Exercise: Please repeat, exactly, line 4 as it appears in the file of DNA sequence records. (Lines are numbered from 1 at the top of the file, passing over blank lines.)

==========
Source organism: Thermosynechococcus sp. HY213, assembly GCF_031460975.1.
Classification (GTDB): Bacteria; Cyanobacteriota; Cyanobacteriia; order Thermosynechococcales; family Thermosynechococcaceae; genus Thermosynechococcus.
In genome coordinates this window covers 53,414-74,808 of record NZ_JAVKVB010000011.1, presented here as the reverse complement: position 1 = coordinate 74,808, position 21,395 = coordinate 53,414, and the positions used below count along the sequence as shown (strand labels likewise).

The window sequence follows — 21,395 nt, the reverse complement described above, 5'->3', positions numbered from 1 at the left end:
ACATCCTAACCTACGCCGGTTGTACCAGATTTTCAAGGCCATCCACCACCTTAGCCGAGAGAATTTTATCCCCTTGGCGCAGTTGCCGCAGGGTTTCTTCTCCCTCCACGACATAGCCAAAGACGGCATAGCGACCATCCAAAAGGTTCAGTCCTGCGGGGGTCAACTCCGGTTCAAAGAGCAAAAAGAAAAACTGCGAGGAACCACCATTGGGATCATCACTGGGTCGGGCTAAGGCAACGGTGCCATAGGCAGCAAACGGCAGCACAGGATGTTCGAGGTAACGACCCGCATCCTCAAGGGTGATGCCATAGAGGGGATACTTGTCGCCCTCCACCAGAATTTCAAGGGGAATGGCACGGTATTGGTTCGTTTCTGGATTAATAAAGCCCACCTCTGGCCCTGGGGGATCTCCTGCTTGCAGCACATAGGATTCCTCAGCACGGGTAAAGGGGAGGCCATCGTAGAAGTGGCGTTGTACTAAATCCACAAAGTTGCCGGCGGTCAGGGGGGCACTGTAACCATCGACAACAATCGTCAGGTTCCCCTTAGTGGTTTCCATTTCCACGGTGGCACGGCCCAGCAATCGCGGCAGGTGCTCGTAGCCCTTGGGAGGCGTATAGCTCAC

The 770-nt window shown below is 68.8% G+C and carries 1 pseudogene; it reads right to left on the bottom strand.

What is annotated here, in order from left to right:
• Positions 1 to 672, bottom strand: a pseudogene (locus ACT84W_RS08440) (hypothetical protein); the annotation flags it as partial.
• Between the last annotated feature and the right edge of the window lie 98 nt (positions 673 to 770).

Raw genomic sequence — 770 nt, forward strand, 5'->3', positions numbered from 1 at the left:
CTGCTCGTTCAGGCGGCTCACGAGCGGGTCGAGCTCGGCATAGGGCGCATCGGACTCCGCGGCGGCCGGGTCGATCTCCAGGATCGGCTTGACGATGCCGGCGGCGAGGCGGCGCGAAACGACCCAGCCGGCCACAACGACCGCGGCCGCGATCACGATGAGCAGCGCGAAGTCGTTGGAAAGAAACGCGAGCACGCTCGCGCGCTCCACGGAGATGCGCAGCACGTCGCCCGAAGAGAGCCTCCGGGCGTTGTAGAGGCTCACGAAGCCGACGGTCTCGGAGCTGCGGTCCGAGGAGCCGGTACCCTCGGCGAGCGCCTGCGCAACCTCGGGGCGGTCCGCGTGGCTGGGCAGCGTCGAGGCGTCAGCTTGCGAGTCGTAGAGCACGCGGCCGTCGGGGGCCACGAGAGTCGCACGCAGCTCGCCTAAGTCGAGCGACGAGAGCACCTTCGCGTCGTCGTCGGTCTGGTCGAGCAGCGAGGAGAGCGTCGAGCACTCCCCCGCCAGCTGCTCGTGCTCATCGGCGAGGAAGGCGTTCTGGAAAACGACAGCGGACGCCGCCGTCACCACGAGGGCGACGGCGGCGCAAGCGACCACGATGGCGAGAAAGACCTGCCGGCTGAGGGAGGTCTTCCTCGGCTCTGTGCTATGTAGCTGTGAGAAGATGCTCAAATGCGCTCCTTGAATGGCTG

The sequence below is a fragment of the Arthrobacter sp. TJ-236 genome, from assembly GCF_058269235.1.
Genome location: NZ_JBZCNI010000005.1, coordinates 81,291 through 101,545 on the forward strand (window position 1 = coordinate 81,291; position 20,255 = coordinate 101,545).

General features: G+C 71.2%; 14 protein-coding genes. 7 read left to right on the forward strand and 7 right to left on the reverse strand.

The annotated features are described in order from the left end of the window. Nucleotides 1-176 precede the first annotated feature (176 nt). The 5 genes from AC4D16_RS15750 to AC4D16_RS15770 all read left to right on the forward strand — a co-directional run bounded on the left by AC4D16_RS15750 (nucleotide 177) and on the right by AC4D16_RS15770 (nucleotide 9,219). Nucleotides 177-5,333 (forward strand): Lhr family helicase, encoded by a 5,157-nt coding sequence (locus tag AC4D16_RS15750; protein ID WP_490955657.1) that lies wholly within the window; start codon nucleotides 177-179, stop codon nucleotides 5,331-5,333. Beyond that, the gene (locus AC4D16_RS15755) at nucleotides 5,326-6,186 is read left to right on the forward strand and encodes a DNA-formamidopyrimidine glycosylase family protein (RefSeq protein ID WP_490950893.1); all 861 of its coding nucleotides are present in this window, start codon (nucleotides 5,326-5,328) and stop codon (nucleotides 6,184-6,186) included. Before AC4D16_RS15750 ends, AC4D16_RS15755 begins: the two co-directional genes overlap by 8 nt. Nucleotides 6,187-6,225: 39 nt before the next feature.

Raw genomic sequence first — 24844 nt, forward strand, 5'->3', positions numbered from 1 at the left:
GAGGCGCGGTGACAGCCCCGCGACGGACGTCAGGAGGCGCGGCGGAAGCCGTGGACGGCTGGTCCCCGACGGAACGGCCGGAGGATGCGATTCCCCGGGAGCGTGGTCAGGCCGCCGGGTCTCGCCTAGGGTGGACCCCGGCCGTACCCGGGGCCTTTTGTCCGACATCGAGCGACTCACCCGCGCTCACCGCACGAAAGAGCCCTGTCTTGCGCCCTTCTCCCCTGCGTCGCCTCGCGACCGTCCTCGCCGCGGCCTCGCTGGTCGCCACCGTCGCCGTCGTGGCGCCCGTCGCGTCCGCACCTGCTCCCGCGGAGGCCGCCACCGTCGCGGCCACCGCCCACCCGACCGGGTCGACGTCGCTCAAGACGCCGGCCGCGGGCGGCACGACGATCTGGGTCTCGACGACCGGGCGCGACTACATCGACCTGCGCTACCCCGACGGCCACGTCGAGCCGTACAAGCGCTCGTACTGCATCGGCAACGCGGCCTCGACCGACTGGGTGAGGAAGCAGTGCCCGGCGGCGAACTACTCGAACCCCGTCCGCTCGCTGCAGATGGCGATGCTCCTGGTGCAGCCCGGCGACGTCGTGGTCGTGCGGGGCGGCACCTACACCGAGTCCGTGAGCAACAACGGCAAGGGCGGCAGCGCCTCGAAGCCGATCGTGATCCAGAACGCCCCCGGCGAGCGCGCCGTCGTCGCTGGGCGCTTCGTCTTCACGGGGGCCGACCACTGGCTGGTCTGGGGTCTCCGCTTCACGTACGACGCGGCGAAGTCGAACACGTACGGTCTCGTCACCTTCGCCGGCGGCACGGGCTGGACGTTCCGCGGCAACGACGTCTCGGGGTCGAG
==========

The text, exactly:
The window sequence follows — 21,395 nt, the reverse complement described above, 5'->3', positions numbered from 1 at the left end: